Critical Appreciation – 004
The final pic in the series of which are pics I already commented on Maria Bernadette’s Fb, is |this image of a “fire fighter”. She captioned it as “Fire as weapon” #martialarts #kerala
It reminds me of the fire dance in Hawaiii and other Polynesian or Caribbean countries and cultures. I think you did the right thing by not firing a flash. Many photographers attempt to capture the streaking and light trails of spinning arcs and sparks. It may take more than one viewing to make test shots and to figure which shutter speed works best or to predict the movement. Spinning fire is always dramatic when captured right. Maria’s original pic (lower pic) didn’t capture the motion or dynamism of the “fire fighter”
Remember to always respect or abide by the boundaries set by the performers for safety reasons
My original comment:
“Moving fire is an excellent chance to show dramatic streaking of light. Try a different shutter speed the next time”
I used Photoshop’s motion blur filter to add some trailing to suggest motion (top pic). I didn’t like seeing the static moment of a martial art fighter standing still. The opportunity is rare and I feel it was a missed opportunity. A new subject is always a learning process so better luck next time.
See series 2 and 3 on my Fb or IG.
Maria Bernadette (https://www.facebook.com/maria.bernadette.92) sent me this message;
“Hi Terrence, I hope this is not too much to ask for. I’ve uploaded some of my photos from Kochi and Munnar. Your comments will be much appreciated and please feel free to criticise as your comments would make me do better the next time”.
I am always hesitant to critic somebody’s work. When I was starting out I used to buy American and British photography magazines in which they had a column in where an expert or panel reviewed pics sent in by willing readers. The expert or panel will explain what he or she liked or didn’t and why. Also suggestions for improvements.
I felt I learned and benefited from it. With that in mind, I asked Maria if I can share the pics and my comments for the benefit of more people. She graciously agreed.
Send me a link or the pic if you wish to participate. It must be yours and not someone else’s. Don’t send a perfect pic just to show off. It is not a contest and done in fun.
Update: Found out the comment don’t show via Fb sharing,
So here it is: “I like that it isn’t overexposed adding to the air of mystery. Also the selective framing and cropping is clever in not revealing all. The trick with this scene is getting the exposure correct. Helps that the speed is slow enough to see the flames blown in the wind.”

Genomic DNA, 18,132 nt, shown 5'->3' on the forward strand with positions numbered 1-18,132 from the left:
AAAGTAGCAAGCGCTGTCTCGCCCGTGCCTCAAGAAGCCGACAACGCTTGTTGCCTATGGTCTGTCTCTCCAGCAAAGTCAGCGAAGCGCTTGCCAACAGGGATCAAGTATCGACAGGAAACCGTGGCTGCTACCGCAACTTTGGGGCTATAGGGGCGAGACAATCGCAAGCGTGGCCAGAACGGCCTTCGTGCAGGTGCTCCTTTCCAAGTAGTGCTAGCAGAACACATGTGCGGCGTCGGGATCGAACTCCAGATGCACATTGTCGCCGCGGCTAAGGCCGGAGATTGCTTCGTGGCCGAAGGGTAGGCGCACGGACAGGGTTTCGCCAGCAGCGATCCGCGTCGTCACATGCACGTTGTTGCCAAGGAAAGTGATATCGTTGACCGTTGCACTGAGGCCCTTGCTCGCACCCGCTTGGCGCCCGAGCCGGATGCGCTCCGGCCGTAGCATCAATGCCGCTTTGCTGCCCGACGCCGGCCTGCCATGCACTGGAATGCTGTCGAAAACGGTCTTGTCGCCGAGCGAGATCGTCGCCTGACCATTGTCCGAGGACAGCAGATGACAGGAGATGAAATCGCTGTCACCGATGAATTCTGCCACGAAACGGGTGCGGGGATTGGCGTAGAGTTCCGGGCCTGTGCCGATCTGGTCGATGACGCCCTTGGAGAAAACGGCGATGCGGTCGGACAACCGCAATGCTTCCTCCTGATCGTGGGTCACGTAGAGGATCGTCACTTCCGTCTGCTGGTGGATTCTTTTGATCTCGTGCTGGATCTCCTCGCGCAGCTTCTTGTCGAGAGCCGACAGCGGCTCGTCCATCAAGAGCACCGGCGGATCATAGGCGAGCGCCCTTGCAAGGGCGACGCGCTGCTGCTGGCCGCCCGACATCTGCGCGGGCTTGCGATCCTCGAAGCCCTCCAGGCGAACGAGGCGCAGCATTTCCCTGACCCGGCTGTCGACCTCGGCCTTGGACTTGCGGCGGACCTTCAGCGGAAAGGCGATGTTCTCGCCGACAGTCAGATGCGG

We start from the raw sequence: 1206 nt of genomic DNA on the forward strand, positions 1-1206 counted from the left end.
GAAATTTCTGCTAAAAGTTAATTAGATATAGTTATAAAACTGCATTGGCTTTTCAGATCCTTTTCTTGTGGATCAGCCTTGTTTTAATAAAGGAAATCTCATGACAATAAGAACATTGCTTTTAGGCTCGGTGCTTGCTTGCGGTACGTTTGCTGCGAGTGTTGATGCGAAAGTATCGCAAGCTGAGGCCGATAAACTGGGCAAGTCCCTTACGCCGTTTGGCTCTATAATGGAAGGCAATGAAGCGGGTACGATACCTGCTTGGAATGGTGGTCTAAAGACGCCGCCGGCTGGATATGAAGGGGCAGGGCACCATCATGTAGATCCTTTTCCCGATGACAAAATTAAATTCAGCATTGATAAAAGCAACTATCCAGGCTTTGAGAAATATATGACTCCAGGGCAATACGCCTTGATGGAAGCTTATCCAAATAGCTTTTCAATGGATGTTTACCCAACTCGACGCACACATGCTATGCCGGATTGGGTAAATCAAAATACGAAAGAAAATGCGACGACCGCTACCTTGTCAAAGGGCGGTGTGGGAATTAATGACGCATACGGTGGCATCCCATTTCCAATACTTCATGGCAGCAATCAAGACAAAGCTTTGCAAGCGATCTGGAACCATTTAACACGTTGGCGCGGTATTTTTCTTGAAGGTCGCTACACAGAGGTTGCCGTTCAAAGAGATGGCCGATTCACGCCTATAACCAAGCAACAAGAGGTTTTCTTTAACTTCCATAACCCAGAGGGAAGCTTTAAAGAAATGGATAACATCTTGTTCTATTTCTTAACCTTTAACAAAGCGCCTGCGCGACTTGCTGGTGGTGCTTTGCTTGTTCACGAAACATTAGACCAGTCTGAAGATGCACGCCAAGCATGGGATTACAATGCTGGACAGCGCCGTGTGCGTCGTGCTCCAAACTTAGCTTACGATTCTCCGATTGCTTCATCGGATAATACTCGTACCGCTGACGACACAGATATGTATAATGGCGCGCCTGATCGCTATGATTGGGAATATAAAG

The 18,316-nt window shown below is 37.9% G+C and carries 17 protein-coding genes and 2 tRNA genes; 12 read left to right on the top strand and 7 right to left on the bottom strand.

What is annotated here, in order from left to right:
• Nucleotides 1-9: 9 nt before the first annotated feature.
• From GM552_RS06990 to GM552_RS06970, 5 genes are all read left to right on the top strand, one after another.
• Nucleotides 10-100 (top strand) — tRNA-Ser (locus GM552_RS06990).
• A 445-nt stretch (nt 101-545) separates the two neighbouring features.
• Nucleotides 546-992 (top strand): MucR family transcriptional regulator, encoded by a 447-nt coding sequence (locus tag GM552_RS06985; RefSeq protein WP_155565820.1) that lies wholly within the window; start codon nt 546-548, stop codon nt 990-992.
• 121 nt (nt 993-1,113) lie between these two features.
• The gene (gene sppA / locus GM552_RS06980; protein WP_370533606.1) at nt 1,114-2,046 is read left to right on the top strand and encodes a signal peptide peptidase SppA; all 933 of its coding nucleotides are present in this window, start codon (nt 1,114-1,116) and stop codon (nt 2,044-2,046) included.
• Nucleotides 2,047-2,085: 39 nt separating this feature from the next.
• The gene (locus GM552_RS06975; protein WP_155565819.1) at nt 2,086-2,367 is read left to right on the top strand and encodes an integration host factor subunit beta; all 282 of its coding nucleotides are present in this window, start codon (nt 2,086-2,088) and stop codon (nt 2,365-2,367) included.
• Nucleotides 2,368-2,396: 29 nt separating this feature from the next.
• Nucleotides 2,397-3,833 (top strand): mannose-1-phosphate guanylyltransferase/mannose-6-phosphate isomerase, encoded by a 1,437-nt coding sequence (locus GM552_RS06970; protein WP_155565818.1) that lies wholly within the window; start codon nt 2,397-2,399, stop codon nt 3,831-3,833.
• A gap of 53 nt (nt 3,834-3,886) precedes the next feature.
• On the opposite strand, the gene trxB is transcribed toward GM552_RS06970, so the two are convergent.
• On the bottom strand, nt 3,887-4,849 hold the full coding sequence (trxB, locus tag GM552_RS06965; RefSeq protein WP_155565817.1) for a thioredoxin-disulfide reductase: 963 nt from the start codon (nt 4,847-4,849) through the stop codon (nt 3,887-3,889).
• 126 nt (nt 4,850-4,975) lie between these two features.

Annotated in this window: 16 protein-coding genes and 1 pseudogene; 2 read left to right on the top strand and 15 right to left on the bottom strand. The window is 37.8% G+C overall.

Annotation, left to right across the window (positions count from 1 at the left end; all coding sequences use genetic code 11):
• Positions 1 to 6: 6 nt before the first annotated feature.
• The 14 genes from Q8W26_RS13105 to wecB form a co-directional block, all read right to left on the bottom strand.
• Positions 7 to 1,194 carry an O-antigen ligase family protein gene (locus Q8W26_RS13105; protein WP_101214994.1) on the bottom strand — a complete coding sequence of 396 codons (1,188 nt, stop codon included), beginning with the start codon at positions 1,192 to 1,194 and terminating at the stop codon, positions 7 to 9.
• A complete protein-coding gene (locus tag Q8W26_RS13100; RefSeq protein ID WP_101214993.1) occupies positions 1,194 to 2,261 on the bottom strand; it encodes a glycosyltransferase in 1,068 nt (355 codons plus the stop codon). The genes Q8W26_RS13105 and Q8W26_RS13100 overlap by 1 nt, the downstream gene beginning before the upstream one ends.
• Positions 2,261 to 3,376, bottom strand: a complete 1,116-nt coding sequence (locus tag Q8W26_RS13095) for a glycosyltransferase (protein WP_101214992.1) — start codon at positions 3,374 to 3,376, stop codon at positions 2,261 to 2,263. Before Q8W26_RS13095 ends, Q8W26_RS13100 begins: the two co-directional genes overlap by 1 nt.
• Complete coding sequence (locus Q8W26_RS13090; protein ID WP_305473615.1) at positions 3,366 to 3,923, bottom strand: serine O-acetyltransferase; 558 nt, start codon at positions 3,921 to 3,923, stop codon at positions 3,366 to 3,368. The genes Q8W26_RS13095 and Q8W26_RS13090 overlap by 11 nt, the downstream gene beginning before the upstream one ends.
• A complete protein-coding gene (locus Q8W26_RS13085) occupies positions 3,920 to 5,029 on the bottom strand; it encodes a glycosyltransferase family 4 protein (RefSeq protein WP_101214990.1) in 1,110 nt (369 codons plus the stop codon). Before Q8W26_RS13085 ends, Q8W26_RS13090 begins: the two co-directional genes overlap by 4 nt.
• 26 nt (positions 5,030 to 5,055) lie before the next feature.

I saw this restaurant when looking for a budget Hotel in the Gombak and Setapak area. It is a few doors down from Ong Tak Kim Supermarket and is called the Mee Tarik Orient Palace.
It is run by a few mamak staff who dont speak much. They were upset when I wanted ice for my rose tea. I think they were afraid the flavour may not emanate from the the dried rose flower buds without hot water. Their waiter couldn’t express that. There goes my plans to ask him about the mee tarik.
From what I know, the signature Lamian or pulled and twisted noodles originated from China. It is also popular in Central Asian countries such as Kyrgyzstan, Kazakhstan, Uzbekistan, Tajikistan and is the national dish of the Uyghur people.
Hence, it was no coincidence and a pleasant surprise to find this restaurant also serving a variety of Chinese Muslim dishes. Unfortunately, all the pulled noodles available were of the soupy types that I didn’t like.
I ordered beef fried with onions and noodles. There is something special about eating fried crunchy onions with sauteed beef, Wonderful stuff. I think the noodles used were spaghetti. Loved it. Yumz.
Mee Tarik Orient Palace at 341 Jernai 3, Off Jalan Gombak Batu 5, Medan Idaman, Gombak.
For Chinese Only.
Alex is Chinese. Thus it was not surprising his eyes light up when the boss at the restaurant suggested Mui Choy Kau Yoke (梅菜扣肉) or braised pork belly steamed with preserved mustard greens – a kind of Chinese cabbage or bok choy.
The dish will always make a Chinese drool not just because it is a delicious porky dish but because it is from an ancient recipe. People are always happy to make a connection with tradition or heritage, I think.
The traditional Hakka dish is normally slow or home cooked and not always available at any restaurant. The total amount for all three dishes, Lala fried with bee hoon, Oyster Omellete (Oh Chien) and Mui Choy Kau Yoke came up to a reasonable RM 63, according to Alex who bought. Thanks, Alex.
I was telling Alex that I appreciate the restaurant for not pushing pricey dishes such as fish and prawns, unlike so many others.
Restaurant Seafood New Hock Heng Huat Tg Sepat. Address in previous post.
#chinesefood #pork #muichoy #kauyoke #tanjungsepat
Might as well look at the Oh Chien (oyster omelette) dish again through the GM-1 camera. Also many were asking for the address and specific directions.
There are like a million seafood restaurants by the seaside and it can be confusing. Finding a good and fairly priced one may be like finding a needle in a haystack. We were simply lucky acting on gut feelings. Pun unintended. Address given below.
Here you can better see the oysters are fresh, plentiful and peanut sized. In comparison, many roadside hawkers and food courts serve a version where you need a magnifying glass to pick out the oysters.
Restaurant Seafood New Hock Heng Huat Tg Sepat. Non-halal.
522 Jalan Tiga, Seafront, Tanjung Sepat. Tel: 016 647 8775
It is next to a big Chinese temple and next to the more prominently advertised Bay Watch Restaurant. Look for Jalan Tepi Laut. It is next to the old jetty being rebuilt now.
Panasonic Lumix GM-1, ISO 250, f3.8, 1/250 sec.
#ohchien #lunch #oyster #tgsepat #seafood #ohchien #goldcoast #selangor